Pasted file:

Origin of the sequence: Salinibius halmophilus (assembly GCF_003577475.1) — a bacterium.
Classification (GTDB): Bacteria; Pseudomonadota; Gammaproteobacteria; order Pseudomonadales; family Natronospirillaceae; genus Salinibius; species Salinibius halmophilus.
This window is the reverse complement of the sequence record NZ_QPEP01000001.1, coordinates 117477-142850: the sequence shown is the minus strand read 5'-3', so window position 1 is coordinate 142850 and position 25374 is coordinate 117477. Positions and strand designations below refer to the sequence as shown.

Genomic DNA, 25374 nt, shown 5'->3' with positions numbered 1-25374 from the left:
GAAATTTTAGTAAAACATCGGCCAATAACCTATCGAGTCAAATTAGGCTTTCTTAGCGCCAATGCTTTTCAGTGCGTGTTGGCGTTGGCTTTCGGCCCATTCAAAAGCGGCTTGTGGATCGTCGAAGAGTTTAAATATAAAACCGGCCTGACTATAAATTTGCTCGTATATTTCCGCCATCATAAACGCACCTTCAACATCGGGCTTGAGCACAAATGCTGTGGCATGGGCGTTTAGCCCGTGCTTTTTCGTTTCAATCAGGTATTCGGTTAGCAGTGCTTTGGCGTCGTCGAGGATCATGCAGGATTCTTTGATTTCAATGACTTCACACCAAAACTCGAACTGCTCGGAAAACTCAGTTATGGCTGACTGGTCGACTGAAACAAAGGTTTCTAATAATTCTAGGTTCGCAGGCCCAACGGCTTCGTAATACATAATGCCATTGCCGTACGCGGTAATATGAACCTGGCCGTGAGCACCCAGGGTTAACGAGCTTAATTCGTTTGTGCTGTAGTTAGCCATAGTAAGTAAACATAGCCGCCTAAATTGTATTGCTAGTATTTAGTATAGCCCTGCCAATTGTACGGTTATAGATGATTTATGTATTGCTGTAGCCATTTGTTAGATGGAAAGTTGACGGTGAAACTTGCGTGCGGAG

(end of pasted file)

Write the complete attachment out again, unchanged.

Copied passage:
Origin of the sequence: Salinibius halmophilus (assembly GCF_003577475.1) — a bacterium.
Classification (GTDB): Bacteria; Pseudomonadota; Gammaproteobacteria; order Pseudomonadales; family Natronospirillaceae; genus Salinibius; species Salinibius halmophilus.
This window is the reverse complement of the sequence record NZ_QPEP01000001.1, coordinates 117477-142850: the sequence shown is the minus strand read 5'-3', so window position 1 is coordinate 142850 and position 25374 is coordinate 117477. Positions and strand designations below refer to the sequence as shown.

Genomic DNA, 25374 nt, shown 5'->3' with positions numbered 1-25374 from the left:
GAAATTTTAGTAAAACATCGGCCAATAACCTATCGAGTCAAATTAGGCTTTCTTAGCGCCAATGCTTTTCAGTGCGTGTTGGCGTTGGCTTTCGGCCCATTCAAAAGCGGCTTGTGGATCGTCGAAGAGTTTAAATATAAAACCGGCCTGACTATAAATTTGCTCGTATATTTCCGCCATCATAAACGCACCTTCAACATCGGGCTTGAGCACAAATGCTGTGGCATGGGCGTTTAGCCCGTGCTTTTTCGTTTCAATCAGGTATTCGGTTAGCAGTGCTTTGGCGTCGTCGAGGATCATGCAGGATTCTTTGATTTCAATGACTTCACACCAAAACTCGAACTGCTCGGAAAACTCAGTTATGGCTGACTGGTCGACTGAAACAAAGGTTTCTAATAATTCTAGGTTCGCAGGCCCAACGGCTTCGTAATACATAATGCCATTGCCGTACGCGGTAATATGAACCTGGCCGTGAGCACCCAGGGTTAACGAGCTTAATTCGTTTGTGCTGTAGTTAGCCATAGTAAGTAAACATAGCCGCCTAAATTGTATTGCTAGTATTTAGTATAGCCCTGCCAATTGTACGGTTATAGATGATTTATGTATTGCTGTAGCCATTTGTTAGATGGAAAGTTGACGGTGAAACTTGCGTGCGGAG